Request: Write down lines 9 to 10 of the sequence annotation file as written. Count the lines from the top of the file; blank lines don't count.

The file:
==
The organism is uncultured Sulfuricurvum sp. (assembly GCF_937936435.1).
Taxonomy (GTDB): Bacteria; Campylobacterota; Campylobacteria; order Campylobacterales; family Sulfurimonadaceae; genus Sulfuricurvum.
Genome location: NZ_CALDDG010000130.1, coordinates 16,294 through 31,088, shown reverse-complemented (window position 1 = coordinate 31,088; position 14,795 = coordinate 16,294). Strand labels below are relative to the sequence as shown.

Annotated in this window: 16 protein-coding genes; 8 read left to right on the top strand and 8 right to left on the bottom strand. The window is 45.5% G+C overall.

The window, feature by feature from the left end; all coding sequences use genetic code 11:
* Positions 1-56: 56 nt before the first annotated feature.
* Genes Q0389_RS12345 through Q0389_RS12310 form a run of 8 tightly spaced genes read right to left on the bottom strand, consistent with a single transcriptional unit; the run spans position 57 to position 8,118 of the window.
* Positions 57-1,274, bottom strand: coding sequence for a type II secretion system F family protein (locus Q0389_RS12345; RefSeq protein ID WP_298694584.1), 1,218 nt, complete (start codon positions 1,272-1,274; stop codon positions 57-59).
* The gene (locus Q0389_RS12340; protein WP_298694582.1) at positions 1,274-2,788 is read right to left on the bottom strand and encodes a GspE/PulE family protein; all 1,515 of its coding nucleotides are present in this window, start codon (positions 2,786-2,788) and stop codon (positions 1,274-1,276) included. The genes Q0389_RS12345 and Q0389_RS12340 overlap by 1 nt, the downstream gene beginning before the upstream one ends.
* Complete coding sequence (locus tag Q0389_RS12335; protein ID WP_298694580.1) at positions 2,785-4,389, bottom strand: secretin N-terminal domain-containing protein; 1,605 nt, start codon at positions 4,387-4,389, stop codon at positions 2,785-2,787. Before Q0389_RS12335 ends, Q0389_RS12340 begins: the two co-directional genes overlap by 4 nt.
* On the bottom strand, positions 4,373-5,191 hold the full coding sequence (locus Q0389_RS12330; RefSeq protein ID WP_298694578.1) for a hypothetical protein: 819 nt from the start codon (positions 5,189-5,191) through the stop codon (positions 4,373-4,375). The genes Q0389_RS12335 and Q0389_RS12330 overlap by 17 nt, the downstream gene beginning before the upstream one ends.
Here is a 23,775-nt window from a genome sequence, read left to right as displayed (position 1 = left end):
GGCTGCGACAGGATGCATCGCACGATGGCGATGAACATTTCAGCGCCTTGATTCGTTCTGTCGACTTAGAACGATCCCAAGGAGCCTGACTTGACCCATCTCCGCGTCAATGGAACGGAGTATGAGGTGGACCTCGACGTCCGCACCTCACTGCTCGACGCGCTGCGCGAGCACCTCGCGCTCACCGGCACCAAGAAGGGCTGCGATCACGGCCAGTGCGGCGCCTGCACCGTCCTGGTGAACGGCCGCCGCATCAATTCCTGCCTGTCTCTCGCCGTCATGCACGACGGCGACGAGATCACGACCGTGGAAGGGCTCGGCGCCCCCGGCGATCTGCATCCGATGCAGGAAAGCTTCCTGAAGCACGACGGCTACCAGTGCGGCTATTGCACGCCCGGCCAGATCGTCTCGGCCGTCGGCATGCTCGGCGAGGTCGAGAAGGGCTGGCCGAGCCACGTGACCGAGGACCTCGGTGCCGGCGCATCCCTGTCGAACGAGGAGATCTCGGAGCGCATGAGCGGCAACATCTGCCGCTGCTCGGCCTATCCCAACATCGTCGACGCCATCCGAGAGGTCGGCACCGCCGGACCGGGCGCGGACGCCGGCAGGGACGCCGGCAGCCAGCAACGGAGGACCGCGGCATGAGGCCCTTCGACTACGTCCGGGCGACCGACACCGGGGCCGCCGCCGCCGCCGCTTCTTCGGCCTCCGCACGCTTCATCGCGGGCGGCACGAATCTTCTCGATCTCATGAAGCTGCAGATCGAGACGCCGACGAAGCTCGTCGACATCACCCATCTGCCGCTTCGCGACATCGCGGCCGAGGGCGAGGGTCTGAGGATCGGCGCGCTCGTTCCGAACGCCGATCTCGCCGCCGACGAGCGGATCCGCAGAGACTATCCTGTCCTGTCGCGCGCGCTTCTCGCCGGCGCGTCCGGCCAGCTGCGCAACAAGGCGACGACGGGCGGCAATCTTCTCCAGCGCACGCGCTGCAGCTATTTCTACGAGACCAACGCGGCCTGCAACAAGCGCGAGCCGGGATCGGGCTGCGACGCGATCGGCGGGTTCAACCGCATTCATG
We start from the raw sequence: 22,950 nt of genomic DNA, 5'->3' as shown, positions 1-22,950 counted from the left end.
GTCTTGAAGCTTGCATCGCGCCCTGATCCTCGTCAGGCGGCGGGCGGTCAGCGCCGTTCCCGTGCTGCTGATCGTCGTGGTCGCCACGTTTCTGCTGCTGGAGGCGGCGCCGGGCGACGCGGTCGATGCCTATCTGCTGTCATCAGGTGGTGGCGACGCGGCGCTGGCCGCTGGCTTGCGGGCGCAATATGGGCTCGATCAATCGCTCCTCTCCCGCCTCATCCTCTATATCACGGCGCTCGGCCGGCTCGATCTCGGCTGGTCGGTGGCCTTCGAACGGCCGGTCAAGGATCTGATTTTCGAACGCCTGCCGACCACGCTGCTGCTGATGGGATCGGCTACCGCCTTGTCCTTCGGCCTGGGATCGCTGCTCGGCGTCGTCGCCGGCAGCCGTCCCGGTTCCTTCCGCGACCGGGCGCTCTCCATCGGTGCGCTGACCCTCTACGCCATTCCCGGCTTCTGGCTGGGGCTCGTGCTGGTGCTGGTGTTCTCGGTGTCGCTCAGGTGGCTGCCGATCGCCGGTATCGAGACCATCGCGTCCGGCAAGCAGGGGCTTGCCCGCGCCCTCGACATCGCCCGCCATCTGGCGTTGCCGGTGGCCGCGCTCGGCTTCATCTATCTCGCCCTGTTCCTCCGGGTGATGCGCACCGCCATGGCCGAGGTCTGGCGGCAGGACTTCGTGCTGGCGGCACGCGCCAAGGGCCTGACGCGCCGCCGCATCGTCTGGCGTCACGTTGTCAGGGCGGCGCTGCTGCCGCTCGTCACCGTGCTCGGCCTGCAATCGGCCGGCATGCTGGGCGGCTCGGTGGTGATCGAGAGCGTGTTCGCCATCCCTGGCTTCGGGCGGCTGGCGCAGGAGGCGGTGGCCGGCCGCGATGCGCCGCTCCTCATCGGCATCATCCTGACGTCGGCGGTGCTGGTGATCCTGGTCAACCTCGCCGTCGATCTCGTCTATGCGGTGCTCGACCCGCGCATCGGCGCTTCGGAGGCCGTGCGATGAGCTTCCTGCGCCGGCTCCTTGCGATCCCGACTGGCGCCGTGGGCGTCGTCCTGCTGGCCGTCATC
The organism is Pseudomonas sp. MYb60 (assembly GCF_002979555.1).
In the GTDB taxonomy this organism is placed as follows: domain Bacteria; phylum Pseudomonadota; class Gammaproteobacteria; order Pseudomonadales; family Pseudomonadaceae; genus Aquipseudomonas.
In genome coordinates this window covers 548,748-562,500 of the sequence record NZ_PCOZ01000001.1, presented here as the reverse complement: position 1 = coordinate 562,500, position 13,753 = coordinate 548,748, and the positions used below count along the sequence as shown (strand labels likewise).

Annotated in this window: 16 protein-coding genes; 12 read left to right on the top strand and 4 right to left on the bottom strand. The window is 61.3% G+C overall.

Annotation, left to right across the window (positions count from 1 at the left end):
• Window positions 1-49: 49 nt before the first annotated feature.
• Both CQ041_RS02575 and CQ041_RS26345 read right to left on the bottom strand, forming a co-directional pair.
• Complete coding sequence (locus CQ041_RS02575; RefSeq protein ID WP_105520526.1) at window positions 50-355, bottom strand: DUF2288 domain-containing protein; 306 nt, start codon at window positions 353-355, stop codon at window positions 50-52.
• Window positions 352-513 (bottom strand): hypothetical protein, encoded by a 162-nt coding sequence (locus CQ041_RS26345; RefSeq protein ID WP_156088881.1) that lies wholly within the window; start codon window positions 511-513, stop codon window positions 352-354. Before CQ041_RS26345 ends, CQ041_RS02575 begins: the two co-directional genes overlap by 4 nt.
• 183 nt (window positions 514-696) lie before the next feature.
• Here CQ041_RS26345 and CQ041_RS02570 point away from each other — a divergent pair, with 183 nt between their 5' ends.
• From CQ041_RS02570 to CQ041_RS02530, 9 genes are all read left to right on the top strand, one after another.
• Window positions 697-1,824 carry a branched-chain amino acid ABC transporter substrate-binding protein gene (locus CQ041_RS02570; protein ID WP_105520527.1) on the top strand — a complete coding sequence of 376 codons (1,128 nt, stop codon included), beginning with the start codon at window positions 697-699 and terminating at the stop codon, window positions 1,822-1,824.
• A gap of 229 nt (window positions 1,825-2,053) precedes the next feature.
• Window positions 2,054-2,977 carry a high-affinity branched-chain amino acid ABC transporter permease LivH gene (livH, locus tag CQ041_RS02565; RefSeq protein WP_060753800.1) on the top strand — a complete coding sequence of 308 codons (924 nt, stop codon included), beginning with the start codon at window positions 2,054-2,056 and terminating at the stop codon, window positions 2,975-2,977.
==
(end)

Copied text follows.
* The gene (locus Q0389_RS12340; protein WP_298694582.1) at positions 1,274-2,788 is read right to left on the bottom strand and encodes a GspE/PulE family protein; all 1,515 of its coding nucleotides are present in this window, start codon (positions 2,786-2,788) and stop codon (positions 1,274-1,276) included. The genes Q0389_RS12345 and Q0389_RS12340 overlap by 1 nt, the downstream gene beginning before the upstream one ends.
* Complete coding sequence (locus tag Q0389_RS12335; protein ID WP_298694580.1) at positions 2,785-4,389, bottom strand: secretin N-terminal domain-containing protein; 1,605 nt, start codon at positions 4,387-4,389, stop codon at positions 2,785-2,787. Before Q0389_RS12335 ends, Q0389_RS12340 begins: the two co-directional genes overlap by 4 nt.